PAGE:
House building boomed in the UK in the 1920s and 30s. In its heyday, 300,000 private and 60,000 council houses were constructed annually. Most were semi-detached houses built along new transport lines into the countryside around major towns and cities, especially London where the city expanded rapidly into Essex, Hertfordshire, Kent, Middlesex and Surrey.
Windows and doors in 1930s houses
Inspired by Art Deco, the 1930s semi incorporates other design elements including mock Tudor and chalet style. While some more “modern” houses featured galvanised iron windows, the most common and more charming look was white-painted timber frames. Most owners of 1930s houses will have replaced the windows at least once, but some of the original frames still do exist.
Single or double storey bay windows are also a common sight. Most incorporated flat windows arranged in a semicircle, although in some cases curved glass and frames have been fitted. Leaded designs were also common.
Front doors were typically made of timber, varnished or painted and usually featuring a glass panel. Stained glass patterns were common with traditional Art Deco designs. Sadly, many of these have been replaced over the years with unsympathetic door designs.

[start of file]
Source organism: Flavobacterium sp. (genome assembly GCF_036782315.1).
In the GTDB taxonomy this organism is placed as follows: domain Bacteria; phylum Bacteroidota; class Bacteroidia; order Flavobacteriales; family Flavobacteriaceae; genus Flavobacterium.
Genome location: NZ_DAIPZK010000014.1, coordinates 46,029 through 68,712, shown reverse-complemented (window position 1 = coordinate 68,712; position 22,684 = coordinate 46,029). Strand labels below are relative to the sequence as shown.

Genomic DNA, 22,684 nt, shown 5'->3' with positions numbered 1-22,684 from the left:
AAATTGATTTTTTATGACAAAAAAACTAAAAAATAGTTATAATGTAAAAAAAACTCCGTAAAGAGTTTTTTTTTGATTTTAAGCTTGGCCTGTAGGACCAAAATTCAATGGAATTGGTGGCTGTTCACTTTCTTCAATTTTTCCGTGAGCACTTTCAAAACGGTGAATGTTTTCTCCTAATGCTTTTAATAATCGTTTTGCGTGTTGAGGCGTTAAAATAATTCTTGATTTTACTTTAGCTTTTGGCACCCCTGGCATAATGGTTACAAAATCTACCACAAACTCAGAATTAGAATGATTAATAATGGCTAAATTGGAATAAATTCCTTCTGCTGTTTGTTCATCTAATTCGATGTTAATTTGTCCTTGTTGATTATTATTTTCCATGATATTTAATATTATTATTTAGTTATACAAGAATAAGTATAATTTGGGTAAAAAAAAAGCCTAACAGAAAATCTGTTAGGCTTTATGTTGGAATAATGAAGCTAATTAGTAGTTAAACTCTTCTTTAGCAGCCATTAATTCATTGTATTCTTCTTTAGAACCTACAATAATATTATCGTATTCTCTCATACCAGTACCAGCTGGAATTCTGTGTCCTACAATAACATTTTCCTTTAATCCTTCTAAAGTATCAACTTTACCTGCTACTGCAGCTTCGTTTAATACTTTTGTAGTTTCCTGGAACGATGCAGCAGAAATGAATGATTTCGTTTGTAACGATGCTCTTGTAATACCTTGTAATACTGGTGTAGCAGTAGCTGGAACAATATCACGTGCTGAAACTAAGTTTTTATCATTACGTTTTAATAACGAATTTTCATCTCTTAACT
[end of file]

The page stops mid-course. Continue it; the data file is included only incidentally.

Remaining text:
Premier Windows and Doors for 1930s properties
Fortunately, it is entirely possible to install replacement windows or doors to match original 1930s designs like for like – but this time without the maintenance! Developments in technology means that modern timber frames are treated to last longer and can contain slimline double glazing. uPVC manufacturing has also improved to look and perform better, giving you all the benefits of modern double glazing without having to compromise on the Art Deco aesthetic.
At Premier, we offer both hardwood and uPVC casement windows, as well as traditional timber front doors with fully customisable decorative glass. Want to know more? Browse our website to see what else we can offer, or send us a message to enquire about our services.